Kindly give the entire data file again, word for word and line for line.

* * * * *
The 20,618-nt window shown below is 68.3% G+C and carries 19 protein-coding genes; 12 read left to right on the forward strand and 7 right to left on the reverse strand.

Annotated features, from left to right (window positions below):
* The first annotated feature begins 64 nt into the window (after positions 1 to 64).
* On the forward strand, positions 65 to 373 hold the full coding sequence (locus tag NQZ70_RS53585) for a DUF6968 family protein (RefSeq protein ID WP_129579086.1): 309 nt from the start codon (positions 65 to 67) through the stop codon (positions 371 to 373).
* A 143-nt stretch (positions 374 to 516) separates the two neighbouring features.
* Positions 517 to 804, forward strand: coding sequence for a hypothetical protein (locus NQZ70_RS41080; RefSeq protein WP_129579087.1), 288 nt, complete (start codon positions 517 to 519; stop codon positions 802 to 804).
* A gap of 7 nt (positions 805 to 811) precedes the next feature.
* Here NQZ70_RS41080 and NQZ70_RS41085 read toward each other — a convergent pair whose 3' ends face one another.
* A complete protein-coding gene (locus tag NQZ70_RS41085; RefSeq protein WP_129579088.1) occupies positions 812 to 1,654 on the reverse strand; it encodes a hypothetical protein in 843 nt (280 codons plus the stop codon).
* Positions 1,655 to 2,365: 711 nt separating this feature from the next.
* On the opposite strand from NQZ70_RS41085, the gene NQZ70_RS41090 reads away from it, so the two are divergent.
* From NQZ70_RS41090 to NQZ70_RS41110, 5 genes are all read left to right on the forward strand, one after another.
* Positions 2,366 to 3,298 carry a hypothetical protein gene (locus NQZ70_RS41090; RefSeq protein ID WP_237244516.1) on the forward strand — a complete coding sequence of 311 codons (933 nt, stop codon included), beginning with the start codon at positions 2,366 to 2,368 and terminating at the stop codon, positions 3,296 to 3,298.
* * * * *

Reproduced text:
The 20,618-nt window shown below is 68.3% G+C and carries 19 protein-coding genes; 12 read left to right on the forward strand and 7 right to left on the reverse strand.

Annotated features, from left to right (window positions below):
* The first annotated feature begins 64 nt into the window (after positions 1 to 64).
* On the forward strand, positions 65 to 373 hold the full coding sequence (locus tag NQZ70_RS53585) for a DUF6968 family protein (RefSeq protein ID WP_129579086.1): 309 nt from the start codon (positions 65 to 67) through the stop codon (positions 371 to 373).
* A 143-nt stretch (positions 374 to 516) separates the two neighbouring features.
* Positions 517 to 804, forward strand: coding sequence for a hypothetical protein (locus NQZ70_RS41080; RefSeq protein WP_129579087.1), 288 nt, complete (start codon positions 517 to 519; stop codon positions 802 to 804).
* A gap of 7 nt (positions 805 to 811) precedes the next feature.
* Here NQZ70_RS41080 and NQZ70_RS41085 read toward each other — a convergent pair whose 3' ends face one another.
* A complete protein-coding gene (locus tag NQZ70_RS41085; RefSeq protein WP_129579088.1) occupies positions 812 to 1,654 on the reverse strand; it encodes a hypothetical protein in 843 nt (280 codons plus the stop codon).
* Positions 1,655 to 2,365: 711 nt separating this feature from the next.
* On the opposite strand from NQZ70_RS41085, the gene NQZ70_RS41090 reads away from it, so the two are divergent.
* From NQZ70_RS41090 to NQZ70_RS41110, 5 genes are all read left to right on the forward strand, one after another.
* Positions 2,366 to 3,298 carry a hypothetical protein gene (locus NQZ70_RS41090; RefSeq protein ID WP_237244516.1) on the forward strand — a complete coding sequence of 311 codons (933 nt, stop codon included), beginning with the start codon at positions 2,366 to 2,368 and terminating at the stop codon, positions 3,296 to 3,298.